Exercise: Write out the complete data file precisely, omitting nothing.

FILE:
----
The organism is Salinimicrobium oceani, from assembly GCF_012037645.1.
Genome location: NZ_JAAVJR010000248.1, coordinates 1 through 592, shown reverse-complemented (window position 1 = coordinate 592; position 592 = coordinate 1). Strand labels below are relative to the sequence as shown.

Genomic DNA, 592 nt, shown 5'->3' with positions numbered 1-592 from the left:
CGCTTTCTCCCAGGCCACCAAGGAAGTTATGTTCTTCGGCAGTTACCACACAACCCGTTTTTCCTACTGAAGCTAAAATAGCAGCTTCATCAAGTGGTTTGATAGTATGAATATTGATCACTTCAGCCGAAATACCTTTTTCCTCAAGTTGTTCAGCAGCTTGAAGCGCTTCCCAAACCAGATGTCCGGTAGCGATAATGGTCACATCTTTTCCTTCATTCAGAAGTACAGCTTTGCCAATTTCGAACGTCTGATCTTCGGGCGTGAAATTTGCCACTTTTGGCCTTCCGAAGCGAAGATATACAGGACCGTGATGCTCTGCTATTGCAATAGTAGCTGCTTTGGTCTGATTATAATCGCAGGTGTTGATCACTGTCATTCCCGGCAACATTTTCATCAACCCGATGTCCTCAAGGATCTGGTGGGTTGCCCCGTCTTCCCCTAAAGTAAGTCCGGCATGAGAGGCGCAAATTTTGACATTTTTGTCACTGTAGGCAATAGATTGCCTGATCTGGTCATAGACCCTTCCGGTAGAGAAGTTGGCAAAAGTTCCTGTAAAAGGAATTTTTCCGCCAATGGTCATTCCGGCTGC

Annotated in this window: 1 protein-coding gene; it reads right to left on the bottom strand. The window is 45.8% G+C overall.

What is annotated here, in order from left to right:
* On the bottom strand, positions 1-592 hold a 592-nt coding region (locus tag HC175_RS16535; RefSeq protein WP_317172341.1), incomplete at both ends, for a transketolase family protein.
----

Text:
The organism is Salinimicrobium oceani, from assembly GCF_012037645.1.
Genome location: NZ_JAAVJR010000248.1, coordinates 1 through 592, shown reverse-complemented (window position 1 = coordinate 592; position 592 = coordinate 1). Strand labels below are relative to the sequence as shown.

Genomic DNA, 592 nt, shown 5'->3' with positions numbered 1-592 from the left:
CGCTTTCTCCCAGGCCACCAAGGAAGTTATGTTCTTCGGCAGTTACCACACAACCCGTTTTTCCTACTGAAGCTAAAATAGCAGCTTCATCAAGTGGTTTGATAGTATGAATATTGATCACTTCAGCCGAAATACCTTTTTCCTCAAGTTGTTCAGCAGCTTGAAGCGCTTCCCAAACCAGATGTCCGGTAGCGATAATGGTCACATCTTTTCCTTCATTCAGAAGTACAGCTTTGCCAATTTCGAACGTCTGATCTTCGGGCGTGAAATTTGCCACTTTTGGCCTTCCGAAGCGAAGATATACAGGACCGTGATGCTCTGCTATTGCAATAGTAGCTGCTTTGGTCTGATTATAATCGCAGGTGTTGATCACTGTCATTCCCGGCAACATTTTCATCAACCCGATGTCCTCAAGGATCTGGTGGGTTGCCCCGTCTTCCCCTAAAGTAAGTCCGGCATGAGAGGCGCAAATTTTGACATTTTTGTCACTGTAGGCAATAGATTGCCTGATCTGGTCATAGACCCTTCCGGTAGAGAAGTTGGCAAAAGTTCCTGTAAAAGGAATTTTTCCGCCAATGGTCATTCCGGCTGC

Annotated in this window: 1 protein-coding gene; it reads right to left on the bottom strand. The window is 45.8% G+C overall.

What is annotated here, in order from left to right:
* On the bottom strand, positions 1-592 hold a 592-nt coding region (locus tag HC175_RS16535; RefSeq protein WP_317172341.1), incomplete at both ends, for a transketolase family protein.